General Merchandise

Core-Mark Withdraws 2020 Guidance

Citing pandemic-driven double-digit decline in sales, distributor takes steps to reduce costs
Core-Mark truck
Photo Courtesy of Core-Mark

WESTLAKE, Texas Given the uncertain and rapidly evolving effects of COVID-19 on economic conditions, resulting in a decline in year-over-year sales volume, Core-Mark Holding Co. Inc. is taking “aggressive” steps toward reducing operating costs to better align with current sales volume trends. The company is withdrawing its full-year 2020 financial guidance provided March 2, 2020, and is not offering an updated outlook, the convenience-store distributor said.

“Despite an initial retail surge in early March, we have now faced three consecutive weeks of material year-over-year volume declines,” said Scott McPherson, president and CEO, in providing an update on the effects of the pandemic. “We have taken aggressive actions to align our cost structure with the declining volume trends, while maintaining high levels of service to our customer partners and preserving the strength of our balance sheet.”

Following an acceleration in year-over-year sales growth through the first few weeks of March, Core-Mark experienced a decline in year-over-year sales volume through the last week of March and into the first two weeks of April. For the week ending April 10, the company experienced a year-over-year sales decline of approximately 12%, reflecting a 7% decline in cigarette sales and a 20% decline in non-cigarette sales.

“While the vast majority of Core-Mark’s customers are convenience retailers that continue to operate as essential businesses, the unprecedented impact of COVID-19, including an increase in the level of shelter-in-place orders by states, provinces, cities and counties, has resulted in a significant downturn in miles driven, resulting in a decline in convenience retail store visits across North America,” McPherson said.

Core-Mark anticipates a continued decline in year-over-year sales trends until shelter-in-place orders are lifted and normal consumer traffic resumes, he said. The change in product mix caused by COVID-19 will have a negative effect on gross profit margin given the recent sales trends that reflect a larger decline in non-cigarette sales relative to cigarette sales. Also, resulting from the crisis, the company said it is incurring material costs related to employee personal protective equipment, an escalation in facility sanitation processes and employee costs related to quarantines.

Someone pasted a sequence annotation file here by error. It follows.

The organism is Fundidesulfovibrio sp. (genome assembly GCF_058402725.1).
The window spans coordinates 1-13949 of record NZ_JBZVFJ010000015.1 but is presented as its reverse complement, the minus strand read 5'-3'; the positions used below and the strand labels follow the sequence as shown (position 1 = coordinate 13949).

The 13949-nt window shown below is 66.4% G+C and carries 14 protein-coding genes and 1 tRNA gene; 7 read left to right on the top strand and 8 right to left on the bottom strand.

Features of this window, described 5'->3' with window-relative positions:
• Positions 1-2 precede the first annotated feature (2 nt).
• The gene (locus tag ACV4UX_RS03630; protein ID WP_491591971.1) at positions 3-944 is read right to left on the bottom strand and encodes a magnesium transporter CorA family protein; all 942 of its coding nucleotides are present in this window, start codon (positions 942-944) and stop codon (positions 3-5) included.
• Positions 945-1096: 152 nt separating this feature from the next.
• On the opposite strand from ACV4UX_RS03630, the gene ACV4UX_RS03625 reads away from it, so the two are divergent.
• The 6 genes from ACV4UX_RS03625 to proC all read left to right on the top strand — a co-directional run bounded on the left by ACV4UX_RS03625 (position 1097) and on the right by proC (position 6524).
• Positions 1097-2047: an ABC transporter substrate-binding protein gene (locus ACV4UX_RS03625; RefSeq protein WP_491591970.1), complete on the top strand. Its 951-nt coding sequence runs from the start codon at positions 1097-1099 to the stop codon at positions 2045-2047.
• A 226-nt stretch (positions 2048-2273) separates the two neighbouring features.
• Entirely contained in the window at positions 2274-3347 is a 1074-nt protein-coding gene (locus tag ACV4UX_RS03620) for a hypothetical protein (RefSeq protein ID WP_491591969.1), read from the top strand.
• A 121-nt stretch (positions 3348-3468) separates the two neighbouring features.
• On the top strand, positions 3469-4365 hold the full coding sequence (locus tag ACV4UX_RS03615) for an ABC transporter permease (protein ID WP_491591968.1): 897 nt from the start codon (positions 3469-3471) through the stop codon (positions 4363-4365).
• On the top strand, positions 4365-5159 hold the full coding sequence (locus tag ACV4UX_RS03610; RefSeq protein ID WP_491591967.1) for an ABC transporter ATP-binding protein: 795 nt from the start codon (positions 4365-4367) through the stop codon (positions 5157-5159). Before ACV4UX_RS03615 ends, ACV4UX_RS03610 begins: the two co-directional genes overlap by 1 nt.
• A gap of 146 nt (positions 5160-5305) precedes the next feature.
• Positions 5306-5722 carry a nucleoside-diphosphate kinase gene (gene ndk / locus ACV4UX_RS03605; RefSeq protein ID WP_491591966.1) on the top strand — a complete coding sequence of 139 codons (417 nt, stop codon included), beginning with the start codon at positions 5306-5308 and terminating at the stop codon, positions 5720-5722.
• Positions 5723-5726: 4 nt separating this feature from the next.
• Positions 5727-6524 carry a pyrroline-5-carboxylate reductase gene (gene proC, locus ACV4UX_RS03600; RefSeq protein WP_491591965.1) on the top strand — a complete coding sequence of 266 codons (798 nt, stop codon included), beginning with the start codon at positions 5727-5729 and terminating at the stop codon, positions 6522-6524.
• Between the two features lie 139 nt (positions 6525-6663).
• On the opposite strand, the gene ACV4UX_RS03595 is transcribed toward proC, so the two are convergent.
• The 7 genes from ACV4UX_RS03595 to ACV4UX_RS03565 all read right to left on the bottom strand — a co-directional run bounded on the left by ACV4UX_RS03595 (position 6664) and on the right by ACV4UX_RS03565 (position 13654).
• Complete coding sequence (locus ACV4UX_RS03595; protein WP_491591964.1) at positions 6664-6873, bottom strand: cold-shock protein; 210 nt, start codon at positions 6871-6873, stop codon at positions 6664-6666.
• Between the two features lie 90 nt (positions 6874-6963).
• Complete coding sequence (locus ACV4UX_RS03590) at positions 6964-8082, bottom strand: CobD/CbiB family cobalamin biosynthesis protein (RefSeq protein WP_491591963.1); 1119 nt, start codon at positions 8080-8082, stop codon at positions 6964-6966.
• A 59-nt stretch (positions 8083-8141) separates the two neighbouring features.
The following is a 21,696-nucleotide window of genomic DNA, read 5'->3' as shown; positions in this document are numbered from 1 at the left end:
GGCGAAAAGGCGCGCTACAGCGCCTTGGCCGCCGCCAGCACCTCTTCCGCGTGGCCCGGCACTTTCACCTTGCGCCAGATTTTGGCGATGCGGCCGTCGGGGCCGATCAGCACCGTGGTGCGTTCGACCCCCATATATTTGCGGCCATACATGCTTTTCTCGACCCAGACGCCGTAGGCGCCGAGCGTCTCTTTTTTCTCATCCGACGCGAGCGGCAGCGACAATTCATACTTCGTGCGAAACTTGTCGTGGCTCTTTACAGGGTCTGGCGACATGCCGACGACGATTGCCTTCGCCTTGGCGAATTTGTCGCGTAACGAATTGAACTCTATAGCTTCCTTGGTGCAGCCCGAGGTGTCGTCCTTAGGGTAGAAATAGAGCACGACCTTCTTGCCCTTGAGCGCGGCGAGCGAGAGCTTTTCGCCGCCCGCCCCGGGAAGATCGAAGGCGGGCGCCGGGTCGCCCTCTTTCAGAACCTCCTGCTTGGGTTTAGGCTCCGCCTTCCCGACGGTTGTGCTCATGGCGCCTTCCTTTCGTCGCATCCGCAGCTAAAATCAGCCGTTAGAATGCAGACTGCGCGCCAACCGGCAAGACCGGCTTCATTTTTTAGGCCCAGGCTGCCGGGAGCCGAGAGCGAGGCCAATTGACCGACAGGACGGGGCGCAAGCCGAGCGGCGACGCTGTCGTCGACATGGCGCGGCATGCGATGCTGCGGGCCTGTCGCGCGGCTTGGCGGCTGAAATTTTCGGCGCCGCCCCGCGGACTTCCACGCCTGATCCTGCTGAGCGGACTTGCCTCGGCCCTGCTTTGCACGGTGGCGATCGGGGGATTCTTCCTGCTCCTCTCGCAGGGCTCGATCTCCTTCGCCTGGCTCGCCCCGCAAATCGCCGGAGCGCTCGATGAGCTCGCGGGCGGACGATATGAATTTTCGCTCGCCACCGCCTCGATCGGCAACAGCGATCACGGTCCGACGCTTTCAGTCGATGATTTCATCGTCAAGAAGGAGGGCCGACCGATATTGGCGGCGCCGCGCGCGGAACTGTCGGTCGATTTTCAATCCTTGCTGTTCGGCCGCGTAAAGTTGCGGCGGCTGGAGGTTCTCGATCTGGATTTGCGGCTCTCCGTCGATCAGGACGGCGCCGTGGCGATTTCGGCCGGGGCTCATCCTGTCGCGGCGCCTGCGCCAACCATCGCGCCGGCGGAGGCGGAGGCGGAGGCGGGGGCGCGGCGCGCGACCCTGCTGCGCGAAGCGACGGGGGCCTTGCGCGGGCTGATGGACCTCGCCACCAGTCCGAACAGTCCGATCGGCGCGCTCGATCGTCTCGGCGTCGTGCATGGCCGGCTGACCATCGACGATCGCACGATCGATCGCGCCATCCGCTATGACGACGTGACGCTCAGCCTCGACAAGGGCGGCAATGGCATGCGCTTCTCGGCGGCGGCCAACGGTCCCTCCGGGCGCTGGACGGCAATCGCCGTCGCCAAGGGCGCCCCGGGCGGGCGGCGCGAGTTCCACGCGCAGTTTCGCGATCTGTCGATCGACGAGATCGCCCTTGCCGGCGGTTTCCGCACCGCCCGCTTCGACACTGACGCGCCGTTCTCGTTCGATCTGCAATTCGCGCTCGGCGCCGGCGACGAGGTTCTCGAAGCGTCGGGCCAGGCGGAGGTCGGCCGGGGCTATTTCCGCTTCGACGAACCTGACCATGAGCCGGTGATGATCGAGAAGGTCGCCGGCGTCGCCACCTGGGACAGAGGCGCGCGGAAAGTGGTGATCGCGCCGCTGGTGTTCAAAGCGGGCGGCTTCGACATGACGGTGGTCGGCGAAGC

Approximately 70% of Core-Mark’s 2019 operating expenses were driven by employee wages and benefits, many of which are variable and can fluctuate with volume levels, the company said. Core-Mark has reduced hours worked for nonexempt employees in addition to making headcount reductions. Along with right-sizing the workforce to address the pandemic, Core-Mark suspended employer contributions to the company’s 401(k) plan and revised vacation policies. It is also eliminating nonessential business expenses including travel, meetings and events and other discretionary expenditures.

“Core-Mark believes that these actions will help to mitigate the impacts of COVID-19 while maintaining the company’s ability to provide the high level of service our customers expect and preserve Core-Mark’s ability to scale up operations upon the eventual economic recovery,” the company said.

Core-Mark also has taken actions to help preserve liquidity, including deferring non-critical capital expenditures, reducing inventory levels to align with sales volumes and managing accounts receivable. The board has reduced director cash compensation for the remainder of 2020. And it is suspending its share repurchase program.

The company has approximately $55 million remaining under its $60 million share repurchase authorization. The company has no plans to modify its quarterly dividend, it said.

Core-Mark has a strong balance sheet and financial flexibility, it said. The company believes it has the liquidity needed to manage through the duration of this crisis. On April 10, it had approximately $400 million available under its $750 million revolving credit facility, which does not mature until March 2022. The company’s current availability under its credit facility was reduced by a short-term build of cigarette inventory of approximately $100 million in response to Altria’s temporary facility closure in March, Core-Mark said.

“As the COVID-19 crisis continues to evolve, our primary focus is on the health and safety of our employees, our customers and the communities in which we serve,” said McPherson. “Although no one can adequately prepare for a national crisis of this scale, I am confident in our ability to emerge quickly, propelled by the incredible efforts of our more than 8,000 dedicated associates and the resilience of our committed customers across the U.S. and Canada.”

Westlake, Texas-based Core-Mark is a marketer of food and merchandise and supply solutions to the convenience retail industry in North America. It offers a full range of products, marketing programs and technology solutions to about 42,000 customer locations in the United States and Canada through 32 distribution centers. The company services traditional c-stores, drugstores, box or supercenter stores, grocery stores, liquor stores and other specialty and small-format stores that carry convenience products.

Want breaking news at your fingertips?

Get today’s need-to-know convenience industry intelligence. Sign up to receive texts from CSP on news and insights that matter to your brand.

Related Content

Trending

More from our partners